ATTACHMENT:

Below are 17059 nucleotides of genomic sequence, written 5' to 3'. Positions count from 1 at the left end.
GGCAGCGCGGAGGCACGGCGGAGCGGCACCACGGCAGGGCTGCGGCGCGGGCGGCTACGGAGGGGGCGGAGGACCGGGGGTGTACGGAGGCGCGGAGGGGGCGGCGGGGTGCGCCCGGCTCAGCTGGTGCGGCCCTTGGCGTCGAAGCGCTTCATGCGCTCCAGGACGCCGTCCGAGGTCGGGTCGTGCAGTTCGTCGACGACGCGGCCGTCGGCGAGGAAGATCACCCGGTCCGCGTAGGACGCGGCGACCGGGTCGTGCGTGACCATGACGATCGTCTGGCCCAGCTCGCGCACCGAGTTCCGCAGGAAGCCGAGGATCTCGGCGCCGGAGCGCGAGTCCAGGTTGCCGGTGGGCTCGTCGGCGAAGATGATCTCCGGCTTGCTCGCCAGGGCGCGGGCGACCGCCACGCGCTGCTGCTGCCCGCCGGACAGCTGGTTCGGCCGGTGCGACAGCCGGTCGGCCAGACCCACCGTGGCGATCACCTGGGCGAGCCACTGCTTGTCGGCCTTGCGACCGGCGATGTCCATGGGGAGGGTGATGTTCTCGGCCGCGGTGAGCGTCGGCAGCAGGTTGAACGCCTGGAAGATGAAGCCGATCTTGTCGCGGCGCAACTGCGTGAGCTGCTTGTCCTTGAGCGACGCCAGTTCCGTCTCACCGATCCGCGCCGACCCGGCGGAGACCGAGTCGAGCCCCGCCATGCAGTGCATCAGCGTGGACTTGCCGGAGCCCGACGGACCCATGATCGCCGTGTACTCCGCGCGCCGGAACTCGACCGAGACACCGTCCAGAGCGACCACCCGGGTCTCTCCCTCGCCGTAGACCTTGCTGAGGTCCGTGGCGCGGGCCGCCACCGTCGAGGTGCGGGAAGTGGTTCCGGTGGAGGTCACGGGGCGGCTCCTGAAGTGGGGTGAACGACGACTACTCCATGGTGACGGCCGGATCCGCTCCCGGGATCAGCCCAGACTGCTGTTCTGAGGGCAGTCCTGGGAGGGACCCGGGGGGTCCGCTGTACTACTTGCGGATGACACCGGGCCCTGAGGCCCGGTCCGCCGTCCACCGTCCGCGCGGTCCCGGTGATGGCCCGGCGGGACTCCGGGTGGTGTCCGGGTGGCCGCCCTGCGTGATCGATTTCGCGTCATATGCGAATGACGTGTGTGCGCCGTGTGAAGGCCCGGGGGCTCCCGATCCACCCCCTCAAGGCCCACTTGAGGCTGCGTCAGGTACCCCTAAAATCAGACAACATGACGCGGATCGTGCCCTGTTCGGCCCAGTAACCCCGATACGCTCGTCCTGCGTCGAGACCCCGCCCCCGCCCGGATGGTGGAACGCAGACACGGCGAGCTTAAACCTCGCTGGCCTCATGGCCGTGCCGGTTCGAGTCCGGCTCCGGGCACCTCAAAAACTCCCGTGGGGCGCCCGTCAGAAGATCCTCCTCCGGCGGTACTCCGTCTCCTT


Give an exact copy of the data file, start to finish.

Below are 17059 nucleotides of genomic sequence, written 5' to 3'. Positions count from 1 at the left end.
GGCAGCGCGGAGGCACGGCGGAGCGGCACCACGGCAGGGCTGCGGCGCGGGCGGCTACGGAGGGGGCGGAGGACCGGGGGTGTACGGAGGCGCGGAGGGGGCGGCGGGGTGCGCCCGGCTCAGCTGGTGCGGCCCTTGGCGTCGAAGCGCTTCATGCGCTCCAGGACGCCGTCCGAGGTCGGGTCGTGCAGTTCGTCGACGACGCGGCCGTCGGCGAGGAAGATCACCCGGTCCGCGTAGGACGCGGCGACCGGGTCGTGCGTGACCATGACGATCGTCTGGCCCAGCTCGCGCACCGAGTTCCGCAGGAAGCCGAGGATCTCGGCGCCGGAGCGCGAGTCCAGGTTGCCGGTGGGCTCGTCGGCGAAGATGATCTCCGGCTTGCTCGCCAGGGCGCGGGCGACCGCCACGCGCTGCTGCTGCCCGCCGGACAGCTGGTTCGGCCGGTGCGACAGCCGGTCGGCCAGACCCACCGTGGCGATCACCTGGGCGAGCCACTGCTTGTCGGCCTTGCGACCGGCGATGTCCATGGGGAGGGTGATGTTCTCGGCCGCGGTGAGCGTCGGCAGCAGGTTGAACGCCTGGAAGATGAAGCCGATCTTGTCGCGGCGCAACTGCGTGAGCTGCTTGTCCTTGAGCGACGCCAGTTCCGTCTCACCGATCCGCGCCGACCCGGCGGAGACCGAGTCGAGCCCCGCCATGCAGTGCATCAGCGTGGACTTGCCGGAGCCCGACGGACCCATGATCGCCGTGTACTCCGCGCGCCGGAACTCGACCGAGACACCGTCCAGAGCGACCACCCGGGTCTCTCCCTCGCCGTAGACCTTGCTGAGGTCCGTGGCGCGGGCCGCCACCGTCGAGGTGCGGGAAGTGGTTCCGGTGGAGGTCACGGGGCGGCTCCTGAAGTGGGGTGAACGACGACTACTCCATGGTGACGGCCGGATCCGCTCCCGGGATCAGCCCAGACTGCTGTTCTGAGGGCAGTCCTGGGAGGGACCCGGGGGGTCCGCTGTACTACTTGCGGATGACACCGGGCCCTGAGGCCCGGTCCGCCGTCCACCGTCCGCGCGGTCCCGGTGATGGCCCGGCGGGACTCCGGGTGGTGTCCGGGTGGCCGCCCTGCGTGATCGATTTCGCGTCATATGCGAATGACGTGTGTGCGCCGTGTGAAGGCCCGGGGGCTCCCGATCCACCCCCTCAAGGCCCACTTGAGGCTGCGTCAGGTACCCCTAAAATCAGACAACATGACGCGGATCGTGCCCTGTTCGGCCCAGTAACCCCGATACGCTCGTCCTGCGTCGAGACCCCGCCCCCGCCCGGATGGTGGAACGCAGACACGGCGAGCTTAAACCTCGCTGGCCTCATGGCCGTGCCGGTTCGAGTCCGGCTCCGGGCACCTCAAAAACTCCCGTGGGGCGCCCGTCAGAAGATCCTCCTCCGGCGGTACTCCGTCTCCTT